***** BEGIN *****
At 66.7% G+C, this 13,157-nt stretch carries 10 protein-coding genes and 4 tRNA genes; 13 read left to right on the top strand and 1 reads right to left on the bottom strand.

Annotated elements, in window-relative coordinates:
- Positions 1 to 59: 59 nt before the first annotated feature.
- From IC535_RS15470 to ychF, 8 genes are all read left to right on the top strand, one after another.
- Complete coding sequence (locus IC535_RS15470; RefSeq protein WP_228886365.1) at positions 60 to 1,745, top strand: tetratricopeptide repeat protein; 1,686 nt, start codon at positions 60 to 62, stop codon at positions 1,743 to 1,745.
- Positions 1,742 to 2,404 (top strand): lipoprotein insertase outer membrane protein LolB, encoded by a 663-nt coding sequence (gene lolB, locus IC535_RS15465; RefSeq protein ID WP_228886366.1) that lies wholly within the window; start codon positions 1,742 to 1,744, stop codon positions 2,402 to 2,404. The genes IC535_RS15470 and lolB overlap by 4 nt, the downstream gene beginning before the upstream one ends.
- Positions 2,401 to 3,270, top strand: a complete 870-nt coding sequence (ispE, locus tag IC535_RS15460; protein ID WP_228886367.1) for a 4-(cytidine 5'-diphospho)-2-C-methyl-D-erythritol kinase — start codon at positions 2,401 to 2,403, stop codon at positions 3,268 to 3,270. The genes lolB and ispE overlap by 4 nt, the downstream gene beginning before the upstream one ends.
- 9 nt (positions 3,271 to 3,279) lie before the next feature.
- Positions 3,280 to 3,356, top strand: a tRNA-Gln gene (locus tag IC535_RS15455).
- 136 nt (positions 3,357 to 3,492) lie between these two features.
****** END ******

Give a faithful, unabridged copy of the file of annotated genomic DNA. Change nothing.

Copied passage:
At 66.7% G+C, this 13,157-nt stretch carries 10 protein-coding genes and 4 tRNA genes; 13 read left to right on the top strand and 1 reads right to left on the bottom strand.

Annotated elements, in window-relative coordinates:
- Positions 1 to 59: 59 nt before the first annotated feature.
- From IC535_RS15470 to ychF, 8 genes are all read left to right on the top strand, one after another.
- Complete coding sequence (locus IC535_RS15470; RefSeq protein WP_228886365.1) at positions 60 to 1,745, top strand: tetratricopeptide repeat protein; 1,686 nt, start codon at positions 60 to 62, stop codon at positions 1,743 to 1,745.
- Positions 1,742 to 2,404 (top strand): lipoprotein insertase outer membrane protein LolB, encoded by a 663-nt coding sequence (gene lolB, locus IC535_RS15465; RefSeq protein ID WP_228886366.1) that lies wholly within the window; start codon positions 1,742 to 1,744, stop codon positions 2,402 to 2,404. The genes IC535_RS15470 and lolB overlap by 4 nt, the downstream gene beginning before the upstream one ends.
- Positions 2,401 to 3,270, top strand: a complete 870-nt coding sequence (ispE, locus tag IC535_RS15460; protein ID WP_228886367.1) for a 4-(cytidine 5'-diphospho)-2-C-methyl-D-erythritol kinase — start codon at positions 2,401 to 2,403, stop codon at positions 3,268 to 3,270. The genes lolB and ispE overlap by 4 nt, the downstream gene beginning before the upstream one ends.
- 9 nt (positions 3,271 to 3,279) lie before the next feature.
- Positions 3,280 to 3,356, top strand: a tRNA-Gln gene (locus tag IC535_RS15455).
- 136 nt (positions 3,357 to 3,492) lie between these two features.